Brief Look at the Nervous System

In order to understand the therapeutic effects of medication used to treat the nervous system, you'll need to have an understanding of the anatomy and phys

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iology of the system. The nervous system is comprised of the brain, spinal cord, nerves, and ganglia. Collectively, they receive stimuli and transmit information.

There are two nervous systems. These are the central nervous system (CNS) and the peripheral nervous system (PNS). The central nervous system consists of the brain and spinal cord, which are responsible for regulating body function. The central nervous system receives information from the peripheral nervous system, which is interpreted, and then the central nervous system sends an appropriate signal to the peripheral nervous system to stimulate cellular activity. Depending on the signal, the stimulation either increases or blocks nerve cells, which are called neurons.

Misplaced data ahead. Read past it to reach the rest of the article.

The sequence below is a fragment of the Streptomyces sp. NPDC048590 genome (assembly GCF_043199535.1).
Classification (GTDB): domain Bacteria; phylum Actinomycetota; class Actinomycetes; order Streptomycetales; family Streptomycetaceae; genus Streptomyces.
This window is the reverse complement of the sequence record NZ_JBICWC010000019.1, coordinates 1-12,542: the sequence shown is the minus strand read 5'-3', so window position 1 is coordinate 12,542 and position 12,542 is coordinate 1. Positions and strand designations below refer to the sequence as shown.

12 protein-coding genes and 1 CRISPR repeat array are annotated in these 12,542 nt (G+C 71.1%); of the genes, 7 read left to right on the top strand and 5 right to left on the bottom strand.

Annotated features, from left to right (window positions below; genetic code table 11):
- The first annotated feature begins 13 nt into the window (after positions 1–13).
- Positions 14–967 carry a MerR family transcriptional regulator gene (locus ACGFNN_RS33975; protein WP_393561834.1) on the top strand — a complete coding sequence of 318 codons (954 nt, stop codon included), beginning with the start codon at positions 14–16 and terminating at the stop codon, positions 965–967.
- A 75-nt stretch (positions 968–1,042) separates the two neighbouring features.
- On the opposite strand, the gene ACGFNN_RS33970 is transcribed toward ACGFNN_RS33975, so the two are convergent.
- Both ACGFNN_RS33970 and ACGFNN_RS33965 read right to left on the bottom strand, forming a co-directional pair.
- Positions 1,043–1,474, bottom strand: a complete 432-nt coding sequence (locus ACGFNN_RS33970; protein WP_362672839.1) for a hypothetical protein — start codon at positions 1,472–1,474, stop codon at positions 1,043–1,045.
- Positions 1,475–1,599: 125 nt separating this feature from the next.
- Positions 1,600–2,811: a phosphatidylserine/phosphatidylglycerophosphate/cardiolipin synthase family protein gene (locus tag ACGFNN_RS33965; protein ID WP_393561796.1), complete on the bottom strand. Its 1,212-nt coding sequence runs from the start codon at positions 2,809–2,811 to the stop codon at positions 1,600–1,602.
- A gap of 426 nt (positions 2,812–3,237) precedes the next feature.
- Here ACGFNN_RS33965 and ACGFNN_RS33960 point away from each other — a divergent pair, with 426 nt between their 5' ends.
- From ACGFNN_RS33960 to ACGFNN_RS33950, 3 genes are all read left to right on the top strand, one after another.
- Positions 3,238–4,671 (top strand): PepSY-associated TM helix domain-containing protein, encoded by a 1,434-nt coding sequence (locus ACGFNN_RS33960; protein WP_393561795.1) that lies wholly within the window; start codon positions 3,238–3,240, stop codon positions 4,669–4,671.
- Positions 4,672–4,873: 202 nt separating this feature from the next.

The peripheral nervous system is organized into two divisions. These are the somatic nervous system (SNS) and the autonomic nervous system (ANS). The somatic nervous system acts on skeletal muscles to produce voluntary movement. The autonomic nervous system, known as the visceral system, is responsible for involuntary movement and controls the heart, respiratory system, gastrointestinal system, and the endocrine system (glands).

The autonomic nervous system is further divided into the sympathetic and parasympathetic nervous systems (see Autonomic Nervous System).

The sympathetic nervous system is called the adrenergic system and uses the norephinephrine neurotransmitter to send information. The parasympathetic system, called the cholinergic system, uses the acetylcholine neurotransmitter to transmit information.

Both the sympathetic and parasympathetic nervous systems innervate organs within the body. The sympathetic system excites the organ while the parasympathetic system inhibits the organ. For example, the sympathetic system increases the heart rate while the parasympathetic system decreases the heart rate.

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